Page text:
Eventually, with results withering, he had no alternative but to play Ozil, but with confidence low and the bond between coach and player at an all time low, Ozil had little to no impact on proceedings.

David Luiz was interviewed after our win against United, and his comments gave us all a peek behind the veil of times under Emery. Luiz spoke of the happiness returning to the squad since Arteta took over, which by means of common sense, speaks of a malaise under Emery.

The manner in which Arteta hugged his playmaker after the victory on the pitch speaks volumes, and Ozil is now trusted, he feels that he is valued. That means the world to the player it seems, and his efforts on the pitch may not have reaped an assist, but his efforts meant so much more.

All he needed was a coach who valued him.

Is Your Trophy Gold?

Watford threw up a surprise with their 3-0 hammering of champions-elect Liverpool.

In the Reds’ list of remaining games of the season, the trip to Vicarage Road looked to be one of the most innocuous, but a Sarr-inspired performance earned a deserved win – one that meant two of our biggest achievements remain unsullied.

It was close but our record for most matches without loss – 49, 49 undefeated – and our Invincibles season remain intact and without equal.

Jurgen Klopp’s side came mightily close. We were left sweating, looking at every match, result, goal and feeling increasingly resigned to seeing Liverpool grab their own version of an undefeated season.

This is something we will have to get used to.

Just one look at the top five unbeaten sequences shows that both Liverpool and City have both gone on runs that have come close to reaching that magical mark of 49. Klopp’s side were just five games away from matching that number – and it shows that the Premier League is changing – and not for the better.

The disparity between the ‘have’s’ and ‘have not’s’ is growing. TV money may have inflated every single team’s budget, but the gap between Liverpool, City and the rest in the last three seasons is akin to seeing an iceberg break off and sail off into the sunset.

The quality and consistency is something that the next group of teams can only dream of – and that includes us.

It means that the gold trophy and that famous chant we reverberate around our stadium regarding playing the Arsenal way? It will be something we cling to ever more feverishly as the Scousers and City continue to push the standards higher.

Gold trophy

The time will come when a side does take the season by storm and avoids defeat for the entirety. If Liverpool keep this form up they will earn far more points that our Invincibles did and so the claims will be made that Klopp’s team were far better.

Every conversation in the media about the greatest ever team to grace the Premier League involves talk of our greatest ever side. If Liverpool did do the unthinkable and match our achievement, it wouldn’t lessen what Arsene Wenger masterminded in 2004.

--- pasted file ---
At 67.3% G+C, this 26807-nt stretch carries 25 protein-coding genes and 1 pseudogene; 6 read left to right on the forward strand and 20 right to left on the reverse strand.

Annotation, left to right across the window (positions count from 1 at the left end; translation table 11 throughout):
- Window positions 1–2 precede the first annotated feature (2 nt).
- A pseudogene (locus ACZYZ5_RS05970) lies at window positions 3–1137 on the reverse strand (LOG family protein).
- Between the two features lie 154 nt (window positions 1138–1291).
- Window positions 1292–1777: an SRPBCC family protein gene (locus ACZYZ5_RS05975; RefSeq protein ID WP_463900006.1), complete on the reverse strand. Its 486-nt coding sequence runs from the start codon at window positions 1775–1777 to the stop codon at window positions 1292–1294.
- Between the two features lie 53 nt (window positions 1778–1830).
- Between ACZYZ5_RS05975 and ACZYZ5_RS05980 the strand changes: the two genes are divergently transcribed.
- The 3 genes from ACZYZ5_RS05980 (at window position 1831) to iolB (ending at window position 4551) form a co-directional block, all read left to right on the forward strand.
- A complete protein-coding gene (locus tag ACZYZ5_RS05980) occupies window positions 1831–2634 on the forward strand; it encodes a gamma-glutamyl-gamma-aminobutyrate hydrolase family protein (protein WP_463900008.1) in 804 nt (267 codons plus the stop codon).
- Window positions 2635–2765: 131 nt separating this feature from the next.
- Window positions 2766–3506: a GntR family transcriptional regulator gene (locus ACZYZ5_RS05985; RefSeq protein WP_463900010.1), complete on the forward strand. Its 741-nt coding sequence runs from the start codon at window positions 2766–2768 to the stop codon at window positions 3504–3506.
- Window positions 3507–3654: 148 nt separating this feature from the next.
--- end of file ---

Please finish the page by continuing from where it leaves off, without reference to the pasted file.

But, there will come a time when it happens again, and it won’t be the big gap between the first occurrence of an unbeaten season and ours – Preston in the 1800’s. It will be in the next ten to twenty years, perhaps sooner.

We need to get to grips with that. The panic involved when watching Liverpool systematically dismantle each challenger was real. The game before their loss to Liverpool saw West Ham take the lead but ultimately fall short as Liverpool kicked into gear. It was like they had woken up and then seemed to score at will. It was frightening, they have been that way for the majority of the season.

That is why we all worried. All records were in sight for the Reds, they had dropped points just ONCE.

They have got lucky of course. VAR and some comical defending/goalkeeping has gifted them points they shouldn’t have registered but there can be no argument about them not deserving the title.

Still, their defeat to Watford at least allows us to keep those records in our armoury for a little longer at least.

With City possibly being without European competition next season and Liverpool with a squad in rude health, next season could be tougher than ever for the rest of the league, never mind our intent to keep our records untarnished.

At the moment though, is their trophy gold?

 

AFTV – The Verdict

The recent furore over Arsenal Fan TV and their exploits reached a crescendo at Goodison Park. In the post-match glow of our hard-earned clean sheet away from home, large pockets of away fans made their feelings more than clear regarding the channel’s work and produce.

It is a growing feeling amongst Gooners that the organisation is set up to profit from the ills of the club. When Arsenal suffers, AFTV pockets swell, as vociferous and often poisonous soundbites do the rounds on social media.

AFTV out

This is now lapped up by millions, and probably the majority of those masses are not Arsenal fans. Noel Gallagher even watches the channel, so the content certainly has its merits if the reach is so wide.

It has been a marketing dream really for Robbie and his boys. The word spreads over some Arsenal fan going apoplectic with rage, veins popping in his neck as he seethes over another perceived inept display. This then gets carried around the internet on a wave of hilarity as Arsenal fandom once again looks like the flaky, fractured, negative group it has been in the last decade.

It is true that in order for AFTV to succeed, they need negativity to thrive. If it was all victories and positivity, then the viewer base would shrink as the non-Arsenal footie fans would switch off. Ask yourself, why would they watch the videos if it was just sound debate and reasoning regarding Arsenal tactics?